Academic journal article Journal of International and Global Studies

The Transnational Political Involvement of Nigerian Immigrants in New York City: Motivations, Means and Constraints

Academic journal article Journal of International and Global Studies

The Transnational Political Involvement of Nigerian Immigrants in New York City: Motivations, Means and Constraints

Article excerpt

Introduction

There is a growing recognition among migration scholars that immigrants increasingly maintain links to their homelands, and that these multiple ties have important consequences for both their sending and receiving countries. Transnational migration is the process by which "immigrants forge and sustain simultaneous multi-stranded social relationships that link together their societies of origin and settlement" (Glick Schiller et al., 1995: 48). More broadly, the concept of transnationalism refers to processes that transcend the boundaries of individual nation-states, and are bound to the constraints and opportunities of their specific contexts (Guarnizo & Smith, 1998). Transnationalism can occur in economic, political or sociocultural spheres (Portes, 2001) and also differs in its level of institutionalization (Portes, Guarnizo & Landholt, 1999). Two perspectives dominate the discussion of political transnationalism as it pertains to immigrants. One perspective views it as a grassroots movement, an expression of "bottom-up" resistance (Guarnizo, 2001; Portes, 2003). In this view, marginalized people use transnational activities to resist state and other forms of domination. An alternative perspective interprets transnational political practices as enabling states to exert power outside their traditional jurisdiction (Glick Schiller, 1999). Specifically, countries of origin seek to incorporate immigrants, who are beyond their territory, into their national projects.

Immigrants can be involved in the politics of their country of reception and/or in the politics of their country of origin in multiple ways. When naturalized, immigrants vote in their receiving country's elections on many issues, including but not limited to immigration policy (Guarnizo, 2001; Levitt & Jaworksky, 2007; Richman, 2008). Naturalized immigrants also participate in local politics and are even voted into office (Richman, 2008). Immigrant hometown associations can organize national mobilization and protests (Richman, 2008), and provide aid to immigrants' hometowns. Finally, immigrants can become directly involved in political activities in their home countries, either by voting in elections, campaigning for political parties, or by being courted abroad by home candidates. Among some immigrant groups like Dominicans in New York City, home country political parties have established offices in immigrants' new neighborhoods (Guarnizo, 2001).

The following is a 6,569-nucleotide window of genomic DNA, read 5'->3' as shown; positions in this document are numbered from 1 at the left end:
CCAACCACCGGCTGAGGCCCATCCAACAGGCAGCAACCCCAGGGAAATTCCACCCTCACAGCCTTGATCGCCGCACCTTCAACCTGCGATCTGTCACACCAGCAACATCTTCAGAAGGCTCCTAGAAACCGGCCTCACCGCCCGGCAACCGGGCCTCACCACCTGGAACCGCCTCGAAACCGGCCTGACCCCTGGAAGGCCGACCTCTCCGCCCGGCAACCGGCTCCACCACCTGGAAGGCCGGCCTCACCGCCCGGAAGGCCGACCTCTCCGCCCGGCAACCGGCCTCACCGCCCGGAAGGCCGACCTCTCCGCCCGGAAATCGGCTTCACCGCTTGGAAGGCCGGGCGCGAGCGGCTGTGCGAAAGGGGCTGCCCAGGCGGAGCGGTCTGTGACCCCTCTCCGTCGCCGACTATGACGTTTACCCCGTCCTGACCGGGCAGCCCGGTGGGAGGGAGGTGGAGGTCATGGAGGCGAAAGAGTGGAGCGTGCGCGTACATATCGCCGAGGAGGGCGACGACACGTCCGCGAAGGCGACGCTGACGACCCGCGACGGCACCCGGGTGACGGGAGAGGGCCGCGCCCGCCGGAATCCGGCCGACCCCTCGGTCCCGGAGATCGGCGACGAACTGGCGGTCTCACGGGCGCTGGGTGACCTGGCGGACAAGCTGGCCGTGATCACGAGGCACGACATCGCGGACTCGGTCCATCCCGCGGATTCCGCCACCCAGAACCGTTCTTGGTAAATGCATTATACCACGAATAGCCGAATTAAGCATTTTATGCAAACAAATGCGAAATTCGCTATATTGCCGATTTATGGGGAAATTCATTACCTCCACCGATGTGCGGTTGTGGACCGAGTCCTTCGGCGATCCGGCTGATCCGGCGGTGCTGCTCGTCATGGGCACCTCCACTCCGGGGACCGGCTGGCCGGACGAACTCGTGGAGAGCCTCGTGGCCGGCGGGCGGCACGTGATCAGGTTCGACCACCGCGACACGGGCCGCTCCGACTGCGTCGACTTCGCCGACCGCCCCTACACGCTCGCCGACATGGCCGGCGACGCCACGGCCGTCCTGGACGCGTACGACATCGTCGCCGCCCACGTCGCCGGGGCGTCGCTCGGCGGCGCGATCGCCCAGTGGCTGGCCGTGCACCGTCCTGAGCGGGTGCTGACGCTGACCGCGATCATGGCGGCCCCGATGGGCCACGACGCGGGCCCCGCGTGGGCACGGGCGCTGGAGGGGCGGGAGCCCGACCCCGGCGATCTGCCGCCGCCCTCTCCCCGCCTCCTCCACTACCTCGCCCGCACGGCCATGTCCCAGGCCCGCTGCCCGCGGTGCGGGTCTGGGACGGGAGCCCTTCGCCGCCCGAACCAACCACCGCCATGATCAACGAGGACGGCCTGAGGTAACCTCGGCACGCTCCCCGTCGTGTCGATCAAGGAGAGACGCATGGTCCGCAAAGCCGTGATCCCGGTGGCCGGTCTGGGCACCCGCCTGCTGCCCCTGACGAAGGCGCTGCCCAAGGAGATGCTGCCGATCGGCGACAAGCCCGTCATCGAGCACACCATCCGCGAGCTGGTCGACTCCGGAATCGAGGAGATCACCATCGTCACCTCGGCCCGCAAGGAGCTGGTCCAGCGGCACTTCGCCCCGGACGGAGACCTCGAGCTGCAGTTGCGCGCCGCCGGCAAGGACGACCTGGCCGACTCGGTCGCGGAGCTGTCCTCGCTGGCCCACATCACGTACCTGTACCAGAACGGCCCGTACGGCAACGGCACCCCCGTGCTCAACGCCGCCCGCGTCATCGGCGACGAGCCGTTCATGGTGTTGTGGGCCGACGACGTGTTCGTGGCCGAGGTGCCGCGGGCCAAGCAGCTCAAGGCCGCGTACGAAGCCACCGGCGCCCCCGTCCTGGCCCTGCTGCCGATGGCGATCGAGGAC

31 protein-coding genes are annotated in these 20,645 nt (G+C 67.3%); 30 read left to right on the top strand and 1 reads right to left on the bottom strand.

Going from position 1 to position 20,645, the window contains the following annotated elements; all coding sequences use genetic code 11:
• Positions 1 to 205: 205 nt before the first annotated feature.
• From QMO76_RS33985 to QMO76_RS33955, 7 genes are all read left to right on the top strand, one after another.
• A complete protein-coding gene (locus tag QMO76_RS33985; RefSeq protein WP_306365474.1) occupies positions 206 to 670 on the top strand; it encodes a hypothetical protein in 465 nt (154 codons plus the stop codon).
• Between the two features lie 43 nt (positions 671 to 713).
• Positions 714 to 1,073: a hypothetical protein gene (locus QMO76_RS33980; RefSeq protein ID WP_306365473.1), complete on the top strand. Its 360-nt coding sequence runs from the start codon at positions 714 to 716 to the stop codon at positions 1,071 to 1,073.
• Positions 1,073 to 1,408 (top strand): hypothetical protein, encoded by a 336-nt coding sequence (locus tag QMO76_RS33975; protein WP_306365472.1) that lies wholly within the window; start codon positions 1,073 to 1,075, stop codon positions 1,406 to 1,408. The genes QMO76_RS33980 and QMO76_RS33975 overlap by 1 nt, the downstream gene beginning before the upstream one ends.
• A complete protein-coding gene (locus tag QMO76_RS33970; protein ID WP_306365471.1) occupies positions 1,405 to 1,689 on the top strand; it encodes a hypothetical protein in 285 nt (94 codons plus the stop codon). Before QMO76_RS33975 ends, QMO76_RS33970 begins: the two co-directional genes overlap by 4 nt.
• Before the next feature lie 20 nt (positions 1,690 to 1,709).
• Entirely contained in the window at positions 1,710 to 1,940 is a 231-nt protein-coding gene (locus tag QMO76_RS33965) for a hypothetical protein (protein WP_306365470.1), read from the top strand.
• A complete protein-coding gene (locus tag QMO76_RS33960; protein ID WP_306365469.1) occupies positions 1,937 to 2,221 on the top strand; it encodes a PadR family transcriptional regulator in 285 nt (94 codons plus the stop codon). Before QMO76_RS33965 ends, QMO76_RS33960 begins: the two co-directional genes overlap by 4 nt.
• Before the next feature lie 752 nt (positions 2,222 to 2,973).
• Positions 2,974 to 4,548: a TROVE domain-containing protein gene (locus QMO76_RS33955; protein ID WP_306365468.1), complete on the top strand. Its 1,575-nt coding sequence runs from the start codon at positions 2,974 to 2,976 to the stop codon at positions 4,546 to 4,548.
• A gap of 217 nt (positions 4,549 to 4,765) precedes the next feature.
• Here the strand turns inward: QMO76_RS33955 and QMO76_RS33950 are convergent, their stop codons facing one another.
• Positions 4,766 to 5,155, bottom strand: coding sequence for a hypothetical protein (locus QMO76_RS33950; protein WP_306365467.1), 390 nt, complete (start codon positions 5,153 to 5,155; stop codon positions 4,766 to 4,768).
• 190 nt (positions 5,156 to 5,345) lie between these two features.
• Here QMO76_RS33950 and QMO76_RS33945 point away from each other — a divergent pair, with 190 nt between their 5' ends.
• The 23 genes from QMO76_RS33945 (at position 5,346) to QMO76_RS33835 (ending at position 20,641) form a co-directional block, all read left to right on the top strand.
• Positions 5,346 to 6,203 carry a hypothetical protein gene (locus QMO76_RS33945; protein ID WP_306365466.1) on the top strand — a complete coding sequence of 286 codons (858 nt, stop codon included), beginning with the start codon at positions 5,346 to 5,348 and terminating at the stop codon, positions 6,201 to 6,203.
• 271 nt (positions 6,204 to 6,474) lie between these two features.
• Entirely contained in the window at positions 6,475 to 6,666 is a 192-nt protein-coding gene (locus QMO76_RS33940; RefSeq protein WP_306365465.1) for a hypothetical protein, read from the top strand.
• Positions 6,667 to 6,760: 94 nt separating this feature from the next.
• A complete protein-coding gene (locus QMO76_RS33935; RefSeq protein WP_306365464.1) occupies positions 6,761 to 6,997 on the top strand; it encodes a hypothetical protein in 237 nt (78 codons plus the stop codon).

Some scholars have questioned early studies of immigrant transnational political participation on the grounds that the scope of immigrant transnationalism has been overestimated and that it does not represent a new phenomenon (Portes, 2001). However, despite evidence that only a small percentage of immigrants become involved in transnational activities, their impact in both their sending and receiving countries is significant and has macrosocial consequences (Portes, 2001; Portes, 2003). Similarly, while recent immigrants to the United States are not the first to undertake transnational activities, some aspects of their use, reach and impact are different than anything previous because both the global and local contexts, as well as the composition of the immigrant groups, have changed substantially (Guarnizo, 2001). Compared to older waves of immigrants, contemporary ones are more informed about the U.S., the local and global contexts in which their transnational activities are embedded are very different and more interconnected, and their home country seeks to institutionalize these activities in unprecedented ways (Guarnizo, 2001).

Finally, research shows that transnational activities oriented towards the country of origin can occur simultaneously with those oriented towards the host society (Bermudez, 2010). This is because the process of incorporation does not necessarily weaken transnational participation (Itzigsohn and Saucedo, 2002). Rather, context of reception and mode of incorporation lead to different causal paths to transnational practices (Itzigsohn and Saucedo, 2002). …

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